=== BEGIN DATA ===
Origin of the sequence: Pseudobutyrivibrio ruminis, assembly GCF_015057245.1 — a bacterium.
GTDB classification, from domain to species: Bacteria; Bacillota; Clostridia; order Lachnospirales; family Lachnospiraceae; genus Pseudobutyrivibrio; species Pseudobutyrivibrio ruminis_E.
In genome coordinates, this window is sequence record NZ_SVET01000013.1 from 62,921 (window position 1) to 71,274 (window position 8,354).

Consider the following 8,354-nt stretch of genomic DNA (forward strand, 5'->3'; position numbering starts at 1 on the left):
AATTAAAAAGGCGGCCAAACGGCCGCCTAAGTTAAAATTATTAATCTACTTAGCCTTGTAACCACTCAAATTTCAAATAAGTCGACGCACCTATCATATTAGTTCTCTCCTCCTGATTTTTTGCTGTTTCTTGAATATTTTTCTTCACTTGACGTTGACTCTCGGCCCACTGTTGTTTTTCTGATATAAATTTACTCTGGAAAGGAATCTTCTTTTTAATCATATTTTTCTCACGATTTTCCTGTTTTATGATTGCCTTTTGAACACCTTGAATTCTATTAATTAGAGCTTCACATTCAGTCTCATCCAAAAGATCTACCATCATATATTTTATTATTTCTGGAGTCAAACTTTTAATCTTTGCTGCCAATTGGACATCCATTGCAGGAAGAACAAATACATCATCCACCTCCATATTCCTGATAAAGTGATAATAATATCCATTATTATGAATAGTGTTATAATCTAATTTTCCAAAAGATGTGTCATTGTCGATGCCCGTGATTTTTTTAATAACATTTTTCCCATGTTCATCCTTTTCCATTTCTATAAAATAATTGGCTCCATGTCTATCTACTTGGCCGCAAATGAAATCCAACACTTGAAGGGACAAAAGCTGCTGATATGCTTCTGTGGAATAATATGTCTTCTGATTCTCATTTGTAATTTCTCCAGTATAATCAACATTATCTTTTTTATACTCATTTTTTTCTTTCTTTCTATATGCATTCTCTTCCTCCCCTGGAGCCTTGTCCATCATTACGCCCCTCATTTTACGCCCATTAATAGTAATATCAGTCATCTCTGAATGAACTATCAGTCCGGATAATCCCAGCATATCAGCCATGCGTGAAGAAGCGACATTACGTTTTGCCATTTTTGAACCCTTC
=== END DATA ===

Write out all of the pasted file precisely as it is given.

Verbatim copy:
Origin of the sequence: Pseudobutyrivibrio ruminis, assembly GCF_015057245.1 — a bacterium.
GTDB classification, from domain to species: Bacteria; Bacillota; Clostridia; order Lachnospirales; family Lachnospiraceae; genus Pseudobutyrivibrio; species Pseudobutyrivibrio ruminis_E.
In genome coordinates, this window is sequence record NZ_SVET01000013.1 from 62,921 (window position 1) to 71,274 (window position 8,354).

Consider the following 8,354-nt stretch of genomic DNA (forward strand, 5'->3'; position numbering starts at 1 on the left):
AATTAAAAAGGCGGCCAAACGGCCGCCTAAGTTAAAATTATTAATCTACTTAGCCTTGTAACCACTCAAATTTCAAATAAGTCGACGCACCTATCATATTAGTTCTCTCCTCCTGATTTTTTGCTGTTTCTTGAATATTTTTCTTCACTTGACGTTGACTCTCGGCCCACTGTTGTTTTTCTGATATAAATTTACTCTGGAAAGGAATCTTCTTTTTAATCATATTTTTCTCACGATTTTCCTGTTTTATGATTGCCTTTTGAACACCTTGAATTCTATTAATTAGAGCTTCACATTCAGTCTCATCCAAAAGATCTACCATCATATATTTTATTATTTCTGGAGTCAAACTTTTAATCTTTGCTGCCAATTGGACATCCATTGCAGGAAGAACAAATACATCATCCACCTCCATATTCCTGATAAAGTGATAATAATATCCATTATTATGAATAGTGTTATAATCTAATTTTCCAAAAGATGTGTCATTGTCGATGCCCGTGATTTTTTTAATAACATTTTTCCCATGTTCATCCTTTTCCATTTCTATAAAATAATTGGCTCCATGTCTATCTACTTGGCCGCAAATGAAATCCAACACTTGAAGGGACAAAAGCTGCTGATATGCTTCTGTGGAATAATATGTCTTCTGATTCTCATTTGTAATTTCTCCAGTATAATCAACATTATCTTTTTTATACTCATTTTTTTCTTTCTTTCTATATGCATTCTCTTCCTCCCCTGGAGCCTTGTCCATCATTACGCCCCTCATTTTACGCCCATTAATAGTAATATCAGTCATCTCTGAATGAACTATCAGTCCGGATAATCCCAGCATATCAGCCATGCGTGAAGAAGCGACATTACGTTTTGCCATTTTTGAACCCTTC